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  • Brief report
  • Open Access

High definition spectral domain optical coherence tomography of retinal pigment epithelial rip in a case of sympathetic ophthalmia

  • 1Email author,
  • 1,
  • 1,
  • 1,
  • 1,
  • 1 and
  • 1
Journal of Ophthalmic Inflammation and Infection20133:19

  • Received: 11 September 2012
  • Accepted: 12 September 2012
  • Published:



We are reporting a case of granulomatous panuveitis in the right eye following penetrating injury to the left eye.


A 34-year-old female was diagnosed to have sympathetic ophthalmia on treatment with systemic steroids. Vision did not improve in spite of aggressive systemic steroid therapy. On examination, patient had large retinal pigment epithelial rip nasal to the disc with exudative retinal detachment which was documented with FFA, ICG, and OCT. RPE rip is responsible for the persistent exudative retinal detachment in the right eye.


RPE rip can cause decreased vision due to persistence of retinal detachment in a case of sympathetic ophthalmia.


  • Sympathetic ophthalmia
  • RPE rip
  • SD-OCT



Sympathetic ophthalmia (SO) is a bilateral granulomatous panuveitis in which the sympathising eye suffers granulomatous panuveitis after penetrating injury to the fellow eye [1]. We report a case of SO with retinal pigment epithelial (RPE) rip documented with high definition spectral domain optical coherence tomography (OCT). Informed consent was obtained from the patient for publication.

Case report

Institutional ethics committee approval was obtained for the study of a 34-year-female diagnosed to have right eye SO since 1 month presented to us with insignificant improvement of vision in the right eye despite treatment with systemic steroids for 4 weeks. She stated a history of trauma to the left eye 3 months back and had undergone enucleation of the injured eye on the 17th day after the injury.

On examination, visual acuity of the right eye was counting fingers 0.5 metres. There was a prosthesis in the left eye socket. Intraocular pressure was 15 mmHg in the right eye. Slit lamp biomicroscopic examination revealed pigments on the anterior lens capsule with vitritis ++, haze ++, internal limiting membrane folds in the right eye with retinal pigment epithelial changes and serous elevation of the retina in the posterior pole with a large area of retinal pigment epithelial rip nasal to the disc (Figure 1).
Figure 1
Figure 1

Colour fundus photograph. This shows an area of RPE rip nasal to the optic disc (shown in black arrow).

A combined fluorescein angiography and indocyanine green angiography revealed speckled transmission hyperfluorescence along with hypofluorescence corresponding to the rolled up edge of the rip in the early phase with more marked speckled transmission hyperfluorescence in the surroundings in the late phase with persistence of hypofluorescence corresponding to the rolled up edge of the rip in the late phase (Figure 2). OCT revealed hyper-reflective echoes in the vitreous, hyporeflective lesion suggestive of serous detachment with hyper-reflective area corresponding to RPE rip (Figure 3).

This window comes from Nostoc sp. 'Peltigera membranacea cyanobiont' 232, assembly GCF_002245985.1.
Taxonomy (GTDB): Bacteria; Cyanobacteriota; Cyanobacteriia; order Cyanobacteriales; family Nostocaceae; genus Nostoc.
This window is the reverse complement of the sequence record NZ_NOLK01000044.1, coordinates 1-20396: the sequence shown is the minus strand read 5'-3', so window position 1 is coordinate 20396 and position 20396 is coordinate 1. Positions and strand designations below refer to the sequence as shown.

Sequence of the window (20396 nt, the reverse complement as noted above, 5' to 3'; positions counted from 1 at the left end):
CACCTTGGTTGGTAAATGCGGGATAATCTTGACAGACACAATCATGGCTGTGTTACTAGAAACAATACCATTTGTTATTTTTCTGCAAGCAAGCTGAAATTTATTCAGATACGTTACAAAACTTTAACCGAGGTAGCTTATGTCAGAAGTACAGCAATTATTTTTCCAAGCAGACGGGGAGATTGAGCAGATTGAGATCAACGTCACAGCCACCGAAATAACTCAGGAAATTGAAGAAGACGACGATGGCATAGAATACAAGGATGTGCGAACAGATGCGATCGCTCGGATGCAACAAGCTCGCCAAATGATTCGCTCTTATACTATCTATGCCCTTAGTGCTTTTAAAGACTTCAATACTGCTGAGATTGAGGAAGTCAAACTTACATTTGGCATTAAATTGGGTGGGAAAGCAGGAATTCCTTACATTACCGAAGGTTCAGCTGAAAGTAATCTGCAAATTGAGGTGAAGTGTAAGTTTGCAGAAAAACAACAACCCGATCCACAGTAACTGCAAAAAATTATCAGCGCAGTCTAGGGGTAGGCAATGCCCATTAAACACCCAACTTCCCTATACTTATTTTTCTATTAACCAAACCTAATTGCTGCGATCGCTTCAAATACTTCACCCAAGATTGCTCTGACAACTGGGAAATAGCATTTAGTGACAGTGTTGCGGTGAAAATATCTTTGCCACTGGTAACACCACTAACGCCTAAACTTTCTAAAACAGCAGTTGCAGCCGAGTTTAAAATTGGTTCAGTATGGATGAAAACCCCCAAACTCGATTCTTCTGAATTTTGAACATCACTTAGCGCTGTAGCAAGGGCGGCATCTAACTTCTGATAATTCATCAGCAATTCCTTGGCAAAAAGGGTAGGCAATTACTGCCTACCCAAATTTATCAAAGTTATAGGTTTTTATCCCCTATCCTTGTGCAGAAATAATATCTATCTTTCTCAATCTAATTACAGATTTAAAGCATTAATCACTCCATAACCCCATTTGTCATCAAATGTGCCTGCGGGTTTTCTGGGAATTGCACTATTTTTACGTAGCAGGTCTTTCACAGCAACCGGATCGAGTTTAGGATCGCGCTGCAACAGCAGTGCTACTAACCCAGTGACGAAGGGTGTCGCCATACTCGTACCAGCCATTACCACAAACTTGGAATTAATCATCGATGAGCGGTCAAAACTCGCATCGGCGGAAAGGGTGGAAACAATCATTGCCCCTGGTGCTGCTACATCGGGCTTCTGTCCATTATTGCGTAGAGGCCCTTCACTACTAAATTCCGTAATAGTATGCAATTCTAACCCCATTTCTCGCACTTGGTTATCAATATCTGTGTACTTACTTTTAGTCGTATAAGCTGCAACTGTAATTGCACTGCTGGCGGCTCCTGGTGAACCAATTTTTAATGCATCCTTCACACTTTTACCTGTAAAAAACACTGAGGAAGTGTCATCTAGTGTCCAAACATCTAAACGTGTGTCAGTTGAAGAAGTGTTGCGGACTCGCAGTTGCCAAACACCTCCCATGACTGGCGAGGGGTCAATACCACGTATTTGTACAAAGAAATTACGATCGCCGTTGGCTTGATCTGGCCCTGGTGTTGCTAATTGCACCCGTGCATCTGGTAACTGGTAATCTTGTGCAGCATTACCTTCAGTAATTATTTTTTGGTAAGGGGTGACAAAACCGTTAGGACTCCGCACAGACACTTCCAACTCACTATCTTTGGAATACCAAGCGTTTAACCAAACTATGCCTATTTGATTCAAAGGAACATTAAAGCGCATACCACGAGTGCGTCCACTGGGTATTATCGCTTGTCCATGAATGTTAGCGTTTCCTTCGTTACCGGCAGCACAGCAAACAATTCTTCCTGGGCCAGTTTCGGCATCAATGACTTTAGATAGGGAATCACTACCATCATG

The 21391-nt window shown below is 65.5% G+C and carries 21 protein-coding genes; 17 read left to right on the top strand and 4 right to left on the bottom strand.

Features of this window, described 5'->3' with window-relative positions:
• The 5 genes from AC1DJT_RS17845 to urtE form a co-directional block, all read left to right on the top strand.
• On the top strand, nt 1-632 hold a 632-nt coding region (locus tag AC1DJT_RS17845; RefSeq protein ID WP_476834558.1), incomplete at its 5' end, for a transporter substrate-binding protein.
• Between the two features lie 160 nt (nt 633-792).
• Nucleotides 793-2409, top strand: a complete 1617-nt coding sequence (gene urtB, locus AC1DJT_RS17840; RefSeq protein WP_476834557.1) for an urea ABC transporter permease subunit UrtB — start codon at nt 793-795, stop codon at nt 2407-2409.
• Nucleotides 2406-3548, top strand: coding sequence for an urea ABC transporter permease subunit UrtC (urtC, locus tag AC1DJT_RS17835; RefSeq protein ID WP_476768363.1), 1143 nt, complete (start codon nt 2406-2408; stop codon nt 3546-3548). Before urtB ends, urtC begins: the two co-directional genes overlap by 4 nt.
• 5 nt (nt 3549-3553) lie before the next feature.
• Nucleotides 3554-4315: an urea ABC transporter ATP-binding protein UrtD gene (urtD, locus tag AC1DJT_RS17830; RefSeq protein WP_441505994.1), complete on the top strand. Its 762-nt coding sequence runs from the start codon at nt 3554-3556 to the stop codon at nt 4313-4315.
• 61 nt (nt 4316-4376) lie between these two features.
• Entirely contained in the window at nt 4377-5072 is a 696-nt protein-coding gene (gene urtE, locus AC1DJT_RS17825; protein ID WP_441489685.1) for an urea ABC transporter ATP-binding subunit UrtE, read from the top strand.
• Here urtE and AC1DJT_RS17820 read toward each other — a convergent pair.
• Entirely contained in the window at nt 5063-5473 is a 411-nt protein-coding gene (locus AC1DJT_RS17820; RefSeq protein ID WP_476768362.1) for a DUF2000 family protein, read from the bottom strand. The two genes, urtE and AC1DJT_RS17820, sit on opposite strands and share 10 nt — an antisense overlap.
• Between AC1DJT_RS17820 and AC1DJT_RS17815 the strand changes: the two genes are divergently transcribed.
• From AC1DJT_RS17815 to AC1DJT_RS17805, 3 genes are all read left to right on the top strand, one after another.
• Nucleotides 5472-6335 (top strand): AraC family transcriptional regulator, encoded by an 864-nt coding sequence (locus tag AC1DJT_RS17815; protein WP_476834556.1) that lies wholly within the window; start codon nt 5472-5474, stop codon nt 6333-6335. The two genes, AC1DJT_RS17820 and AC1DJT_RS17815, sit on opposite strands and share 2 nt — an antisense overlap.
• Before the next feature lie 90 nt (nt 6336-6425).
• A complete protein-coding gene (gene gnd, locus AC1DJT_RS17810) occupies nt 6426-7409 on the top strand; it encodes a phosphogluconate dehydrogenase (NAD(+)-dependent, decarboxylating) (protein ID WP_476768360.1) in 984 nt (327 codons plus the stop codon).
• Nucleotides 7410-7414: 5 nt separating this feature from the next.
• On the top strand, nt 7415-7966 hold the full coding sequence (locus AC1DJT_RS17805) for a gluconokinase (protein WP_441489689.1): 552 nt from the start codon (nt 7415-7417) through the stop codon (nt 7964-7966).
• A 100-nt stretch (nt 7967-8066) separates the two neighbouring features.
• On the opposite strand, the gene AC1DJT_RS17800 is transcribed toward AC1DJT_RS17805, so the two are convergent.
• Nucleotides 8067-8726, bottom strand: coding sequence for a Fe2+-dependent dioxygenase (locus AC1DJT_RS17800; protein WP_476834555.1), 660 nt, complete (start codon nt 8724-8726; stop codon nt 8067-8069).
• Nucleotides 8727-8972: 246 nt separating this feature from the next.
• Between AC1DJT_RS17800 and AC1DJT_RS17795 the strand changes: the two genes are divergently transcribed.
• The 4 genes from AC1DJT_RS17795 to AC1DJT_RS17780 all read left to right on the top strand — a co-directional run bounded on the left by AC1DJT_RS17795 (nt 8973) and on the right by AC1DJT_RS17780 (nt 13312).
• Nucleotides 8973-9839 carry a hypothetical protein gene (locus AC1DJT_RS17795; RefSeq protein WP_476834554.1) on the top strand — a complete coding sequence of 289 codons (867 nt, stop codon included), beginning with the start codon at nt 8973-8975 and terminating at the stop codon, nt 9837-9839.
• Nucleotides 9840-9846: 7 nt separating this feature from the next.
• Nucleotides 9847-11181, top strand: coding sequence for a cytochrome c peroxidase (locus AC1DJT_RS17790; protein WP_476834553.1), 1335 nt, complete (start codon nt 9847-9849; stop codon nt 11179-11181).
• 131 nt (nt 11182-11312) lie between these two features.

Figure 2
Figure 2

Combined FFA and ICG photograph. FFA (A) and ICG (B). This shows a blocked fluorescence corresponding to the area of RPE rip nasal to the disc (white arrow) in the right eye.

Figure 3
Figure 3

High definition spectral domain optical coherence tomography. This shows hyporeflective area suggestive of serous detachment (white star) and adjoining hyper-reflective area corresponding to RPE rip in the right eye (white arrow).


Reversible retinal changes such as serous retinal detachment and elongation of photoreceptors have been reported [1] in the acute stage of SO on spectral domain optical coherence tomography. Some other changes reported include disorganisation and thinning of the inner retina, and pronounced disintegration of the RPE and choriocapillaries (‘waterfall effect’) [2]. Peripheral rips have been reported to occur following uveal effusion syndrome [3], panuveitis, trauma and acute retinal necrosis [4]. Mechanical stretching of the RPE secondary to choroidal swelling has been suggested as the mechanism of rips due to many choroidal effusions [3]. Sympathetic ophthalmia is associated with granulomatous inflammation of the choroid with significant increase in choroidal thickness. We hypothesise that a similar stretching mechanism of the RPE had a role to play in the rip seen in our case. We also believe that the pigment epithelial rip may itself have caused some exudative detachment owing to a loss of the RPE barrier function [5] in addition to that caused by the primary disease, thus complicating both the clinical picture and the anatomic and visual recovery despite adequate treatment.


RPE rip is an irreversible change in sympathetic ophthalmia in addition to acute reversible retinal changes. Medline search did not reveal the report of RPE rip in sympathetic ophthalmia earlier.


Authors’ Affiliations

Department of Uveitis and Ocular Immunology, Narayana Nethralaya and Post Graduate Institute of Ophthalmology, 121/C, Chord Road, Rajaji Nagar 1st ‘R’ Block, 560010 Bangalore, India


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© Mahendradas et al.; licensee Springer. 2013

This article is published under license to BioMed Central Ltd. This is an Open Access article distributed under the terms of the Creative Commons Attribution License (, which permits unrestricted use, distribution, and reproduction in any medium, provided the original work is properly cited.